The talk took a somber turn when Congresswoman Gabbard questioned Senator Sanders about the issue of veteran suicide. Sanders mentioned his work as the chairman of the Senate Veteran’s Committee. He declared that is the government’s moral obligation to treat post-war injuries including traumatic brain injuries and psychological injuries such as PTSD. The Senator related the story of a woman whose veteran husband served in WWII. The man still has nightmares of hand to hand combat that he experienced in WWII, and one evening he nearly strangled his wife when he awoke in the middle of the night believing that he was under attack. The Senator used this story to transition into the importance of supporting the families of wounded warriors. He criticized American militarism and said, “If you cannot afford to take care of veterans, do not go to war.”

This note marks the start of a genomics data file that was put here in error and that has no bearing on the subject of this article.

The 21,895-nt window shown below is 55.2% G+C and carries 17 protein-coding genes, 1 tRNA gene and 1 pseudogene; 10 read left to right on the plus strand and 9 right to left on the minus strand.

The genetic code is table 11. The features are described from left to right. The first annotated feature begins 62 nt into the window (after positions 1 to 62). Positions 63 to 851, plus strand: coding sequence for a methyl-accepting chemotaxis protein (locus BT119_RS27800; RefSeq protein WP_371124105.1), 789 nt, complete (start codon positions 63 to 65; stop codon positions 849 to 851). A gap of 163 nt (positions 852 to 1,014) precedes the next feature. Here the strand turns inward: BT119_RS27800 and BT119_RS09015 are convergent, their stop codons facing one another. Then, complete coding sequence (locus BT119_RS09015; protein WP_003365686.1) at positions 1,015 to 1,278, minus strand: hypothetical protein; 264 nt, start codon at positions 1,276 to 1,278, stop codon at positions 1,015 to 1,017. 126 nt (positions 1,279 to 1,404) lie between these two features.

He argued that the issue of foreign policy and military intervention is not about whether or not we like foreign dictators, but whether or not they pose an imminent threat to American people. The Senator firmly reminded the crowd that he use of military force should be the last response and not the first response. He explained that diplomacy is not weakness but intelligence and strength.
As a final remark to commemorate Earth Day, Senator Sanders talked about the need to move away from coal, oil and gas as well as his support of alternative and sustainable energy sources such as solar and wind. He declared that the issue of climate change must be addressed through international cooperation in order to be effective.
After speaking in Gettysburg Senator Sanders traveled to Millersville University to continue to gather support in the Pennsylvania primary. However, his efforts were not enough, and he lost the Pennsylvania primary to Democratic frontrunner Hillary Clinton by 67 to 95 delegates.